I think he did a great job. It takes time for everybody. We had some new pieces that had just [come] in and I think we all didn’t know what to expect. Once everyone settled down and once the lineup settled down, we started playing better, we had been pitching great. Sometimes you just [have] to weather the storm and every team is going to have bumps in the road, but we just had ours in the first 20 games, or whatever it was. Now, I know we’ve had injuries, but we’re one game out of first place in the toughest division in baseball, so we just got to keep it going.

How crazy are you going to be during this idle time before beginning your rehab assignment?

I actually do more stuff now than when I was playing. I got here at the same time and did all my rehab, then lifted weights for about 45 minutes, then took some ground balls on my knees and then threw a little bit. I want to make sure that my arm [doesn’t get] out of shape; my hand-eye, I want to make sure that’s fine so when I’m all healed up, I’ll play a couple of games, and then, let’s rock.

Can you explain the phenomenon that is “Laser Show”?

I’ve been saying “laser show” since, well, it’s been a long time. I remember hitting a bomb when I was 11 years old and someone came up to me and said, “Hey, what happened? I was in the bathroom.” “You just missed the laser show, buddy. Might want to hold onto that bathroom a little longer. Take a bathroom break after the game.” …I think it’s ’89 when it started.

So are you going to continue speaking trash while you’re on the DL?

Oh yeah, that part never leaves you.

Talking to the other pitcher, screaming at him?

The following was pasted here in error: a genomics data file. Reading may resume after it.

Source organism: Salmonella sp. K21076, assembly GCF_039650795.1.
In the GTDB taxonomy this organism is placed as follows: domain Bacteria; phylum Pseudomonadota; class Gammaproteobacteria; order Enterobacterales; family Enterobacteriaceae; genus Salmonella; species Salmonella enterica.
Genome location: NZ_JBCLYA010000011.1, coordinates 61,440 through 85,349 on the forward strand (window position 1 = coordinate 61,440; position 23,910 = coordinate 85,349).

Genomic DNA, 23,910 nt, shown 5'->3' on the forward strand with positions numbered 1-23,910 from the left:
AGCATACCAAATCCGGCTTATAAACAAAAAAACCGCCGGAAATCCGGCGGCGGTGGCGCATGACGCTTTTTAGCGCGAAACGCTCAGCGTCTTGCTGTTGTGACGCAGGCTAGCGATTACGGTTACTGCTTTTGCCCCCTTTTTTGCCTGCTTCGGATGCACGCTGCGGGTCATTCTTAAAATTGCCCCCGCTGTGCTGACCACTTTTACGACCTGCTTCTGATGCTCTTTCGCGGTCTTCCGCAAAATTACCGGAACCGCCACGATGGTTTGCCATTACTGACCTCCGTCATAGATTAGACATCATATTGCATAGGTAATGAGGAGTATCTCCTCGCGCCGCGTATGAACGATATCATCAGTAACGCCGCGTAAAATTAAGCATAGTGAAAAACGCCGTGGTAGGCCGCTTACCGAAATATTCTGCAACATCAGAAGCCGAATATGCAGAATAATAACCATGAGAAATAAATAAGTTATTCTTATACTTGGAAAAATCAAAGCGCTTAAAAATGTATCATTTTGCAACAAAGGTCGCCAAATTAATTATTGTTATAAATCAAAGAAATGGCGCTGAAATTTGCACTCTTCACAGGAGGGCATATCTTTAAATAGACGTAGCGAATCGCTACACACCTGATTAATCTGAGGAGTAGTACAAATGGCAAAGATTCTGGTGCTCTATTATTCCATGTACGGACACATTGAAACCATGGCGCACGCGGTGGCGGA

No, no. I don’t actually scream at the other pitcher. I like all the guys, it’s good competition, but it’s good to have fun too.

Are there guys who do talk trash to other pitchers from the dugout?

No, no. Nobody’s doing that… except for Orlando Hudson, he gets all over them all the time.

Have any of the new guys that have come here this year been surprised with how much trash you talk?

Oh, [Mike] Cameron said that in spring training.

Yeah, he said that Bret Boone was pretty bad, but you were worse. How much of that is your personal makeup, or just your personality?

I don’t know, I just like to have fun. If you aren’t having fun, then pick another profession. You got to do something else. It should be fun, coming to the yard and hanging out with your teammates and playing against the best players in the world; this is a blast.

How well does security know you now in Colorado?

They know me after that last game. That wasn’t even a laser show… that was a rocket fest.

The story is during the 2007 World Series, when you hit the home run at Coors Field, security wouldn’t let you into the clubhouse.

Yeah, they asked me for my ID and they wouldn’t let me in. It turned into a fiasco. I just told them, very politely, I just said, “You know what? You should just start watching the games, man. I’m the one leading off World Series’ with bombs. Go ask Jeff Francis who I am.”

I had another great line when I left Colorado, and I haven’t told anybody this yet. I was walking out to the same guy and I said, “Hey, you might want to get some chest protectors for the fans for the next home stand… Go get some catcher’s equipment for the guy in the 50th row. Air’s a little thin here.”